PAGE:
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2019 04 Federal Budget 2019 - How will it impact you and your business?


The Federal Budget has been delivered and has focused on infrastructure and essential services spending as well as income tax relief for low and middle income earners and business tax relief. Unsurprisingly (on the eve of a federal election), the budget is a somewhat safe and uneventful one, and rather than containing any major changes to the current tax base, has focused on minor tweaks and changes to what we already have.

As with all Budgets, these are announcements only and have not been legislated. The details are still to be worked through, and both Houses of Parliament need to pass legislation before the announcements take effect. Parliament won’t consider these announcements until after the Federal election, expected in May this year, so more than normal, the passage from announcement to legislation is uncertain.

The key tax (personal and business related) and superannuation highlights of last night’s Budget are summarised below:-

1. Personal income tax measures

Last night the Government announced that it will amend various elements of its legislated personal income tax plan, by introducing the following changes:

  • Immediate tax relief for low and middle income earners
    The Low and Middle Income Tax Offset (“LMITO”) has been increased up to:

    -$1,080 for single earners
    -$2,160 for dual income families

    These increased tax offsets apply immediately and will be available to eligible taxpayers when lodging their 2019 income tax returns. Taxpayers with incomes below $48,000 will be eligible for an offset of between $255 and $1,080. The full tax offset is available to taxpayers with a taxable income between $48,000 and $90,000.

  • Make further structural changes to the personal income tax brackets as set out below:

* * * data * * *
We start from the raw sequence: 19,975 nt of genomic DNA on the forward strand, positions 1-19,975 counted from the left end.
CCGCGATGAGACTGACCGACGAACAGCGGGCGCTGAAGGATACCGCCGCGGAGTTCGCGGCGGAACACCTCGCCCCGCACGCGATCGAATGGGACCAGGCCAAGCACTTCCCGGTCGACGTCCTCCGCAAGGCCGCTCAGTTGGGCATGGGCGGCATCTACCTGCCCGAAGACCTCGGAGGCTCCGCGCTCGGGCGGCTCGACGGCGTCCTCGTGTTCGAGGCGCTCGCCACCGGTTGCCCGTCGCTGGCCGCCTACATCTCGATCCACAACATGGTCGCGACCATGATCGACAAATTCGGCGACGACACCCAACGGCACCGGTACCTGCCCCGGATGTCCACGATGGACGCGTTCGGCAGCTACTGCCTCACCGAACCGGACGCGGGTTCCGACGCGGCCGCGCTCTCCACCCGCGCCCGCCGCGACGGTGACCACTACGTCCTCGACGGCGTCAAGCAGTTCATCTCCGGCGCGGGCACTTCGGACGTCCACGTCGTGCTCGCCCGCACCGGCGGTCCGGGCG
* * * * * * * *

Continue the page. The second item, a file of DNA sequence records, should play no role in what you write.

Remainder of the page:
Tax rates and thresholds for 2018-19 onwards


2018-19 to 2020-21

2022-23 to 2023-24

2024-25 onwards

























  • Our comment is that 2025 is a long time away, and a lot can and will change between now and then, including 6 years worth of inflation!

2. Medicare Levy related measures

The Government has announced that the Medicare Levy will not be increasing to 2.5% and will remain at 2%.

It is however proposing to increase the threshold at which point the medicare levy becomes payable as follows:

  • For singles, the threshold will be increased from $21,980 to $22,398
  • For families, the threshold will increase from $37,089 to $37,794.

3. Business related tax measures

The major initiative impacting businesses in Australia from this budget is undoubtedly the further expansion of the instant asset write off allowances from $20,000 per asset up to $30,000 per asset.

In the past these concessions were limited to only small businesses with a turnover of less than $10million, these measures will now also apply to any business with an aggregated annual turnover of less than $50 million.

Small businesses (turnover less than $10m) will be able to write off eligible asset purchases acquired before the budget but installed ready to use after budget night. Larger businesses (up to $50million turnover) will only be able to apply the instant write off concessions for assets purchased after budget night.

4. Superannuation related measures

In addition to the already announced initiative to allow Self-Managed Super Funds to have up to six members (up from the current maximum of 4) from 1 July 2019 the Government has proposed the following measures:

  • Changes to the “work test” requirement. At the moment people aged 65 and over need to satisfy a work test to be able to make voluntary contributions to their super fund. The budget proposal (commencing from 1 July 2020) will allow members aged 65 and 66 to make contributions without having to pass a work test. This change will align the work test with the eligibility age for the Aged Pension, which is scheduled to increase to 67 from 1 July 2023.
  • In addition and subject to their total superannuation balances, those 65 and 66 year olds will be able to make up to three years worth of non-concessional contributions under the bring forward rule.
  • Superannuation fund members up to and including age 74 will now be able to receive spouse contributions.

All of the above superannuation proposals can actually be implemented without the budget being passed by both houses of Parliament, as changes to these aspects of superannuation can be made by amending the applicable regulations only.

Full Budget Report

For further details in respect of the content of the Federal Budget we refer you to the below paper issued by Thomson Reuters.

Click here to download the Thomson Reuters 2019 Federal Budget Paper.

Accounting Tax Budget

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